The district court is correct that Nevada's Property Clause challenge is time-barred. Because Nevada is time-barred from bringing its quiet title action, Nevada is also time-barred from bringing an action challenging federal regulations promulgated under the Property Clause that requires resolution of the quiet title issues. To hold otherwise would be to render the statute of limitations meaningless. To succeed in such a challenge Nevada would have to show that the United States lacked title to the lake bed, which is exactly what Nevada is foreclosed from doing by the Quiet Title Act's limitations bar. The Supreme Court in Block specifically cautioned that "[a] constitutional claim can become time-barred just as any other claim can." 103 S.Ct. at 1822. Moreover, the district court's one-paragraph statement about the Supremacy Clause — that all state regulation that is "inconsistent" with federal laws and regulations are preempted — is certainly correct. The statement does not constitute and independent preemption finding, but is merely a general statement explaining the effect of laws and regulations that are validly promulgated under the Property Clause. See e.g., Kleppe v. New Mexico, 426 U.S. 529, 543, 96 S.Ct. 2285, 2293, 49 L.Ed.2d 34 (1976); United States v. Brown, 552 F.2d 817, 821 (8th Cir.), cert. denied, 431 U.S. 949, 97 S.Ct. 2666, 53 L.Ed.2d 266 (1977).
The other part of the district court's decision that Nevada contends erroneously reaches the merits of the quiet title suit is in fact dictum. The district court unnecessarily commented on the merits of a dispute between the parties over the meaning of the consent provision in the Migratory Bird Conservation Act, 16 U.S.C. § 715f (1976). However, the district court clearly prefaced its comments, saying: "The merits are interesting but, in view of the bar of the statute of limitations, excite only passing comment." 547 F. Supp. at 779. Later, the district court concluded: "The doctrine of sovereign immunity precludes this action and the court is without jurisdiction." 547 F. Supp. at 780. Thus, the district court, despite its comments, did not decide any of the merits of the quiet title action. If it had done so, Block would require us to vacate any such holdings.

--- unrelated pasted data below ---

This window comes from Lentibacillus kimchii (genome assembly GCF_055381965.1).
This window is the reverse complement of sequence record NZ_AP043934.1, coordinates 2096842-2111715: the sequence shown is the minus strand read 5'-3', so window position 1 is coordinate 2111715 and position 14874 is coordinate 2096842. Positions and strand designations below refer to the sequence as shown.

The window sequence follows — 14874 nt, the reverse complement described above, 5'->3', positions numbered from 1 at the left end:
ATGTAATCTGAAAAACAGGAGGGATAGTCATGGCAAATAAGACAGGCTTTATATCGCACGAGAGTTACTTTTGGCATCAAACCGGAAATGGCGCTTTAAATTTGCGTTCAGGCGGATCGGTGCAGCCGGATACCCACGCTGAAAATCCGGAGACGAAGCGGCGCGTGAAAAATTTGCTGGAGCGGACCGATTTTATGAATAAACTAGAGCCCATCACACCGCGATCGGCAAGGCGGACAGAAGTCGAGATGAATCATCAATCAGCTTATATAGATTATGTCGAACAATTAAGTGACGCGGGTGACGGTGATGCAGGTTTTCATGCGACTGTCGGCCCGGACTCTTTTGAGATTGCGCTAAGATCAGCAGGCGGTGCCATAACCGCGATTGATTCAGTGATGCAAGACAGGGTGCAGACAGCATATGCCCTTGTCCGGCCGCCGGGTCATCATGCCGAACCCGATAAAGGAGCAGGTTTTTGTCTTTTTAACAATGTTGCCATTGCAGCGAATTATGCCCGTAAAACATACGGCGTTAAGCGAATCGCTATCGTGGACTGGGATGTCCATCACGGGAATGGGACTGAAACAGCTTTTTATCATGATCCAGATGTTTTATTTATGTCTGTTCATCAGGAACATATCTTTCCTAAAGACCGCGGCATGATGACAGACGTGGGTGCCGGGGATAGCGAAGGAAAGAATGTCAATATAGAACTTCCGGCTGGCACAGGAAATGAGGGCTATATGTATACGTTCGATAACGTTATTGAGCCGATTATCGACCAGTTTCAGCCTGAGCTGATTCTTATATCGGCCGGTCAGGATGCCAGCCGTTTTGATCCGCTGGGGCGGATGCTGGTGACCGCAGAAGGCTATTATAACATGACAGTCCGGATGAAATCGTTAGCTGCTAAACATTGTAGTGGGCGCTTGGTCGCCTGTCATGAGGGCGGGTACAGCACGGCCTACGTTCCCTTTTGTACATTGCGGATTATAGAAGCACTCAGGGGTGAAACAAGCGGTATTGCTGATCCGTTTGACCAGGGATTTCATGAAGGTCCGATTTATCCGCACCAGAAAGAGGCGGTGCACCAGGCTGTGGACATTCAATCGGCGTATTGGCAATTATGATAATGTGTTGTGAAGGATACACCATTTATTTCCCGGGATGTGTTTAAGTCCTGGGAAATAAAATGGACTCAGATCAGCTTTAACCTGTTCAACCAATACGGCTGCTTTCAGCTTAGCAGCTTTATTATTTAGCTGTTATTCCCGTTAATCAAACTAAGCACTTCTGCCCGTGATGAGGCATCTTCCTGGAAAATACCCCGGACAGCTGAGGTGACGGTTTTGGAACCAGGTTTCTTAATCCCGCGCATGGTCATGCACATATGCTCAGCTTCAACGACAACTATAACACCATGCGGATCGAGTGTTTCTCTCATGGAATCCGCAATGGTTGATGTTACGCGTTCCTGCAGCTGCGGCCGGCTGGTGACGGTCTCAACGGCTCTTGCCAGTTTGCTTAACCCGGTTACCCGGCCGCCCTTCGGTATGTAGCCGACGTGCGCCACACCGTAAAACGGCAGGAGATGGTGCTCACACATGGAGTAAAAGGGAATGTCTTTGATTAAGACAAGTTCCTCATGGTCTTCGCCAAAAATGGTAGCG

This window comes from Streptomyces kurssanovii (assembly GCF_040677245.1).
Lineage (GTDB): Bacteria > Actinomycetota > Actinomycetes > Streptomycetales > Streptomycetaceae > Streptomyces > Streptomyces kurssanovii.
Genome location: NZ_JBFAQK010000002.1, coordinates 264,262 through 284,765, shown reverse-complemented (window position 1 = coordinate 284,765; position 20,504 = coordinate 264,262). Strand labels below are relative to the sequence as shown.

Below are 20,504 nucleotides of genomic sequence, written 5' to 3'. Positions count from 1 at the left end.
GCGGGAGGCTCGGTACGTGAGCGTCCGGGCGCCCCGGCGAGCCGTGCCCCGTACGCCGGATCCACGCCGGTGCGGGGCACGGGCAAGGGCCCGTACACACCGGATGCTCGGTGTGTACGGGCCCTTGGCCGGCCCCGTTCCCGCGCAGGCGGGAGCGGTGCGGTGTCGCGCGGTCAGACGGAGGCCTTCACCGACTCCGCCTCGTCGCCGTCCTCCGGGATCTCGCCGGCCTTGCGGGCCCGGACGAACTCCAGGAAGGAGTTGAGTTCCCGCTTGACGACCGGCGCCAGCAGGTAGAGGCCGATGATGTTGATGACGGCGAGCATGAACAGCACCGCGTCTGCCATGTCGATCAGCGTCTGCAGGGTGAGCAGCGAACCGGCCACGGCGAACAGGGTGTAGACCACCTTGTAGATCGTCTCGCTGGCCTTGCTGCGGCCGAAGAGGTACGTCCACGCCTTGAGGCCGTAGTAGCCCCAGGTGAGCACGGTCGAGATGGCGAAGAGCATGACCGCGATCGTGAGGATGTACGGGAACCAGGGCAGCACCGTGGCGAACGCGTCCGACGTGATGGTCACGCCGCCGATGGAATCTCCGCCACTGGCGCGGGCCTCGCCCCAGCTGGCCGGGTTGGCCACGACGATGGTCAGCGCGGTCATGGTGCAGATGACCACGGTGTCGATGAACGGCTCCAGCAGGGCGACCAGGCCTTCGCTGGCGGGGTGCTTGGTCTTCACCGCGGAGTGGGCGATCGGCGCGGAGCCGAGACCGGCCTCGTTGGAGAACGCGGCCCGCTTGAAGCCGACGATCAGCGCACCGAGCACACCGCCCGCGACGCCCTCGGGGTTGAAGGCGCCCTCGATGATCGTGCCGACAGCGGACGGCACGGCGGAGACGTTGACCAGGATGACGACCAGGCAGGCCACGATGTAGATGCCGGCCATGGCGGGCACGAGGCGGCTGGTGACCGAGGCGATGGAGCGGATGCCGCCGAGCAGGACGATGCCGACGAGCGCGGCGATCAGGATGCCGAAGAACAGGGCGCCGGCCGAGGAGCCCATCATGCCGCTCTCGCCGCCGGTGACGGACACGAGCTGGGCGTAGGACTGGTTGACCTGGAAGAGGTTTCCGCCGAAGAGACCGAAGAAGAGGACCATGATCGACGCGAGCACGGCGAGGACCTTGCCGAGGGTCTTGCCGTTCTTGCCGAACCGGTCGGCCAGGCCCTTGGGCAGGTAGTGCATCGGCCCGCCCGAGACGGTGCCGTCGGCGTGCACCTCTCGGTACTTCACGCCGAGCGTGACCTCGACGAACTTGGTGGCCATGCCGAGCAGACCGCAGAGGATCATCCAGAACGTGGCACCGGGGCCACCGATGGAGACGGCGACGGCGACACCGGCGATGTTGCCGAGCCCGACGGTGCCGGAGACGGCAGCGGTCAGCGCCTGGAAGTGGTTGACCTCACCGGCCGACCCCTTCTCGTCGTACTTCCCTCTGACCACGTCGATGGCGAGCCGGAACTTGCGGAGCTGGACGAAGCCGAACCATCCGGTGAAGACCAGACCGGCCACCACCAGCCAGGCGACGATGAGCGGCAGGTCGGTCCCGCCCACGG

The United States is of course not barred from bringing a future suit in which, for example, quiet title or Property Clause issues are involved. Only Nevada is barred from bringing a title-dependent action by the statute of limitations, and this court only lacks jurisdiction over title-dependent issues when raised by Nevada.
The district court did not address certain non-title challenges raised by Nevada to federal regulation on the lake. We decline to address them as well. In its briefs on appeal Nevada never challenges any specific federal regulations. In oral argument, Nevada confirmed that it was not challenging any specific federal regulatory act, but was instead asserting that the federal government lacked any authority to regulate on the lake. Such a challenge "in the air," so to speak, does not present a justiciable claim. Federal courts should appropriately decide such challenges only when they arise in the context of a specific "case" or "controversy." U.S. Const., art. III, § 2, cl. 1. As each specific federal regulatory act may be based on different authority, such acts must be considered on a case-by-case basis.